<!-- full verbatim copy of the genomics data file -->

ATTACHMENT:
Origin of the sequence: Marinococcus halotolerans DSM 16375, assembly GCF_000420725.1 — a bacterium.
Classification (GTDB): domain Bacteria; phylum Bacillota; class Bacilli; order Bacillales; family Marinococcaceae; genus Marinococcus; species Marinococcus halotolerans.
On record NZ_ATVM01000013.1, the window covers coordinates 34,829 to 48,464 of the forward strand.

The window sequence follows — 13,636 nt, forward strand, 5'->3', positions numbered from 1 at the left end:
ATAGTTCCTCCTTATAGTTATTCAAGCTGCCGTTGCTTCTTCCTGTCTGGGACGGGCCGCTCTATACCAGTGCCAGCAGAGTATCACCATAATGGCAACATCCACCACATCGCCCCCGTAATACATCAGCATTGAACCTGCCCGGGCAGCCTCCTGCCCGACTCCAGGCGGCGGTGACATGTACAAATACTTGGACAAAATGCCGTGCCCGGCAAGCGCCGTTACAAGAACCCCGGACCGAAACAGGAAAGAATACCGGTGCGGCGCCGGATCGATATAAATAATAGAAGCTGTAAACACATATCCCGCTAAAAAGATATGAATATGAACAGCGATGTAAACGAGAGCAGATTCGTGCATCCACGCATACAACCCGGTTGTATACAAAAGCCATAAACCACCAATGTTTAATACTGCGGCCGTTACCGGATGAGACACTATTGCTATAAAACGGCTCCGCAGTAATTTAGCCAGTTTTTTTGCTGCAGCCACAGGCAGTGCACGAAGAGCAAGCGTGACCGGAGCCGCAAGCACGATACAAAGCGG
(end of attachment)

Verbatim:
Origin of the sequence: Marinococcus halotolerans DSM 16375, assembly GCF_000420725.1 — a bacterium.
Classification (GTDB): domain Bacteria; phylum Bacillota; class Bacilli; order Bacillales; family Marinococcaceae; genus Marinococcus; species Marinococcus halotolerans.
On record NZ_ATVM01000013.1, the window covers coordinates 34,829 to 48,464 of the forward strand.

The window sequence follows — 13,636 nt, forward strand, 5'->3', positions numbered from 1 at the left end:
ATAGTTCCTCCTTATAGTTATTCAAGCTGCCGTTGCTTCTTCCTGTCTGGGACGGGCCGCTCTATACCAGTGCCAGCAGAGTATCACCATAATGGCAACATCCACCACATCGCCCCCGTAATACATCAGCATTGAACCTGCCCGGGCAGCCTCCTGCCCGACTCCAGGCGGCGGTGACATGTACAAATACTTGGACAAAATGCCGTGCCCGGCAAGCGCCGTTACAAGAACCCCGGACCGAAACAGGAAAGAATACCGGTGCGGCGCCGGATCGATATAAATAATAGAAGCTGTAAACACATATCCCGCTAAAAAGATATGAATATGAACAGCGATGTAAACGAGAGCAGATTCGTGCATCCACGCATACAACCCGGTTGTATACAAAAGCCATAAACCACCAATGTTTAATACTGCGGCCGTTACCGGATGAGACACTATTGCTATAAAACGGCTCCGCAGTAATTTAGCCAGTTTTTTTGCTGCAGCCACAGGCAGTGCACGAAGAGCAAGCGTGACCGGAGCCGCAAGCACGATACAAAGCGG